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Factors influencing survival after recurrence in osteosarcoma: A report from the Children’s Oncology Group.

A new interesting article has been published in Pediatr Blood Cancer. 2018 Sep 25:e27444. doi: 10.1002/pbc.27444. and titled:

Factors influencing survival after recurrence in osteosarcoma: A report from the Children’s Oncology Group.

Authors of this article are:
Spraker-Perlman HL Barkauskas DA Krailo MD Meyers PA Schwartz CL Doski J Gorlick R Janeway KA Isakoff MS.

A summary of the article is shown below:
BACKGROUND: Despite drastic improvement in overall survival for pediatric patients with cancer, those with osteosarcoma have stable rates of survival since the 1980s. This project evaluates the effect of several variables on survival after first recurrence in patients with osteosarcoma.METHODS: Data from three prospective North American cooperative group trials for newly diagnosed osteosarcoma are included: INT-0133, POG-9754, and AOST0121. The analytic population for this study is all enrolled patients with first event-free survival (EFS) event of relapse. The primary outcome measure for this retrospective analysis was survival after recurrence (SAR).RESULTS: The analytic population consisted of N = 431 patients. SAR was statistically significantly associated with age at enrollment (<10 years, P = 0.027), presence of metastatic disease at diagnosis (localized, P < 0.0001), site of relapse (combination lung + bone, unfavorable, P = 0.005), and time to first relapse (2+ years, favorable, P < 0.0001) in multivariate analysis. Ethnicity, primary site of tumor, race, and sex were not significantly related to SAR.CONCLUSIONS: Prolonged SAR in patients with relapsed osteosarcoma is associated with age, extent of disease at diagnosis, site of and time to relapse. Adolescent and young adult patients with osteosarcoma have shorter SAR than younger patients, consistent with studies showing decreased overall survival in this group. Although patients with primary metastatic disease have shorter SAR, there is a subset of patients who relapse greater than 2 years from initial diagnosis that will become survivors. Histological response was significantly associated with time to relapse, but was not predictive of SAR.© 2018 Wiley Periodicals, Inc.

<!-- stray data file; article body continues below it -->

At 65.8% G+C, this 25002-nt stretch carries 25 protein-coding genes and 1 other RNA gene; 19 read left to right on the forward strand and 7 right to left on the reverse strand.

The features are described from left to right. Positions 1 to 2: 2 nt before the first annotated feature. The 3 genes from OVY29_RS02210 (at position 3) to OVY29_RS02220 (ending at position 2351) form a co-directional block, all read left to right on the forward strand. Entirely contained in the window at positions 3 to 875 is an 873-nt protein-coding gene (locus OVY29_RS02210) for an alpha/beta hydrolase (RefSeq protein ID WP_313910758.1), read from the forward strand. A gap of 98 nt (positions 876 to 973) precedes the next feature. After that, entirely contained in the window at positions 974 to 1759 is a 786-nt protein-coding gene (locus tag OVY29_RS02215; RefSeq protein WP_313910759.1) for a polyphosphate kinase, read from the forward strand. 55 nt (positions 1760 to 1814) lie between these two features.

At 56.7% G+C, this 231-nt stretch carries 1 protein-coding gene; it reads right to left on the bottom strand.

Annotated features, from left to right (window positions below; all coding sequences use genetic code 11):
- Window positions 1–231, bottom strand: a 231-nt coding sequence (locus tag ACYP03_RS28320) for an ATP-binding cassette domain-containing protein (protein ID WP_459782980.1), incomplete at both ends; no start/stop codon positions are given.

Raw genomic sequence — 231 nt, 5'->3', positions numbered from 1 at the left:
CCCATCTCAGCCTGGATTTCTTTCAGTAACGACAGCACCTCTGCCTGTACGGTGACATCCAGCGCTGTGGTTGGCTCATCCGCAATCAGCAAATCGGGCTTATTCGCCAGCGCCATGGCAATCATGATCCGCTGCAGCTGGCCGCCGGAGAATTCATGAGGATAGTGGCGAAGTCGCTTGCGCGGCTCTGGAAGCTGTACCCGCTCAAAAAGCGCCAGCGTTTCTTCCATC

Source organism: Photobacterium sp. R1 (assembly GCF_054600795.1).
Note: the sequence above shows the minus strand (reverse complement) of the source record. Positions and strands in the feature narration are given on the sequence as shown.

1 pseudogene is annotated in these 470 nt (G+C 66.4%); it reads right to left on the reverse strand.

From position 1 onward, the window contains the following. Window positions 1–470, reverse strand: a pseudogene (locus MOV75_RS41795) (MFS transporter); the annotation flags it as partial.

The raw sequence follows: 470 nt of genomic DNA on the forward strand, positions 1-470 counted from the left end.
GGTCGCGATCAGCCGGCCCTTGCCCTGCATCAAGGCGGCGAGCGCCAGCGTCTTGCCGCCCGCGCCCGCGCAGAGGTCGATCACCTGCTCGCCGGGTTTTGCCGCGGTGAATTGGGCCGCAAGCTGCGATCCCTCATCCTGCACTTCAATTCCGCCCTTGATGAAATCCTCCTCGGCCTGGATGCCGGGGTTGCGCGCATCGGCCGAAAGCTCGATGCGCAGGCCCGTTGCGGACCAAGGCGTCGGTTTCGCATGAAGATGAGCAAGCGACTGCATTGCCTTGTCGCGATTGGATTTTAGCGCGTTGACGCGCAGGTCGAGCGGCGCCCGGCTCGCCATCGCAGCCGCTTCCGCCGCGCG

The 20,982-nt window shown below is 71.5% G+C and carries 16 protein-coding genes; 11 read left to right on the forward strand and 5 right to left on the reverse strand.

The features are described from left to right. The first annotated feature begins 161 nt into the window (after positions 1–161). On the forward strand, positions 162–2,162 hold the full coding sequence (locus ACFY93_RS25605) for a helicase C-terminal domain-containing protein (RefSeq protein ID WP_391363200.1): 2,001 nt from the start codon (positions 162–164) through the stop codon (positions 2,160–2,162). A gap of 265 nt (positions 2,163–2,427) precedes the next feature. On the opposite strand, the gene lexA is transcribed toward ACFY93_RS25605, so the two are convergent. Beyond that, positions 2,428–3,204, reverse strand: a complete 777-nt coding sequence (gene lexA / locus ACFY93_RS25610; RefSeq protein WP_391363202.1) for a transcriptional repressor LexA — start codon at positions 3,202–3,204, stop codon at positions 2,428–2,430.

Check out the article’s website on Pubmed for more information:



This article is a good source of information and a good way to become familiar with topics such as: adolescent/young adult (AYA);histological response;prognosis;recurrent osteosarcoma;survival after recurrence.

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